As US President Donald Trump reimposes sweeping sanctions on Iran on Monday, all eyes are again on the precarious future of a landmark international deal meant to curb Tehran's nuclear programme. One place that could feel the ramifications of Trump's decision is an unassuming lab complex near the Austrian town of Seibersdorf -- at first sight a world away from geopolitical manoeuvering over Tehran's nuclear programme.
Close call: UK fisherman saved from aggressive seals
JAY GORY, MANAGING EDITOR, odd news
LONDON (AP) — A British fisherman had to be rescued from a cliff face after fleeing an aggressive colony of more than 50 gray seals and their young pups, the coast guard said Monday.
The U.S. Is Warning Its Citizens Over Tanzania's Anti
JAY GORY, MANAGING EDITOR, science
LGBT people have faced rising legal threats in the East African country
Scientists plan to build new quantum computing facility in Brighton 
JAY GORY, MANAGING EDITOR, science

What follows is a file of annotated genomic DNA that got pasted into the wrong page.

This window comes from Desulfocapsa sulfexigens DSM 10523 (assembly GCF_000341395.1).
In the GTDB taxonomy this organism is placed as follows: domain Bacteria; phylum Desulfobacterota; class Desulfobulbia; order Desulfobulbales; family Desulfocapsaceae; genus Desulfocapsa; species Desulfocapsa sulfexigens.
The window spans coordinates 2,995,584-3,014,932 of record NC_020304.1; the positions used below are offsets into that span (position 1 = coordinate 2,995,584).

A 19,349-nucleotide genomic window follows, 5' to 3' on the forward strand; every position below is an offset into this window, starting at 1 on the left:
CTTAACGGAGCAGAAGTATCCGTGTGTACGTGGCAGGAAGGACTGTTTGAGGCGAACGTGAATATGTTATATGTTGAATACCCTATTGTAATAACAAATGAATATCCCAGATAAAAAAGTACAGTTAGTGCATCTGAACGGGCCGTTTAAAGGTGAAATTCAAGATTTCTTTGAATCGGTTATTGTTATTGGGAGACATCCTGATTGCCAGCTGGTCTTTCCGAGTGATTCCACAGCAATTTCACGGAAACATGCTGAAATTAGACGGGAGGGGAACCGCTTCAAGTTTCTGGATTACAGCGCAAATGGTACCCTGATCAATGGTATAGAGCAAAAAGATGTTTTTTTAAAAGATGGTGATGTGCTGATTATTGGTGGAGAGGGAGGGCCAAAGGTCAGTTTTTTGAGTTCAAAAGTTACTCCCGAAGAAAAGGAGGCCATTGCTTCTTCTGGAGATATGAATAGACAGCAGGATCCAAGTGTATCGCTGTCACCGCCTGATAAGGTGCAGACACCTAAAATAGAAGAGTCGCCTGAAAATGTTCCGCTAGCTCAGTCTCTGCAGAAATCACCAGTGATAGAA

Scientists from the University of Sussex are planning to launch a new quantum computing facility in Brighton after Chancellor Philip Hammond announced new funding for the technology this week. The Chancellor announced plans for a further £1.6bn in R&D funding for artificial intelligence, nuclear fusion and quantum computing in this week's Budget. This project would be latest push from the UK in the race to produce the first commercial computer capable of making complex calculations in hours that would take normal computers billions of years to complete. The European Union announced €1bn (£877.7) of investment in the technology earlier this week, while China is thought to have invested $10bn in the technology so far. University of Sussex scientists are planning to create a quantum computing company to run the facility in Brighton if they receive Government funding.  The team at the University of Sussex hopes the quantum computers could help with solving some of humanity's greatest problems like finding new cures for diseases such as dementia, creating new pharmaceuticals and more efficient fertilisers, as well as helping to create powerful tools for the financial sector. Quantum technologies | What are they? The University of Sussex achieved a major breakthrough this week after discovering a way of insulating quantum computers, which have to be cooled at almost absolute zero to function, without using a specialised refrigerator. A team led by Professor Winfried Hensinger and Dr Florian Mintert used quantum physics and microwave technology to insulate the computer. The university's Ion Quantum Technology Group was also the first to launch a blueprint for a large-scale quantum computer last year. Prof Hensinger's group is now using the new technique to work with a powerful quantum computer prototype that is currently in its laboratory at the University of Sussex. He said: “It’s now time to translate academic achievements into the construction of practical machines. We’re in a fantastic position to do this at Sussex and my team is working round the clock to make large-scale quantum computing a future reality.”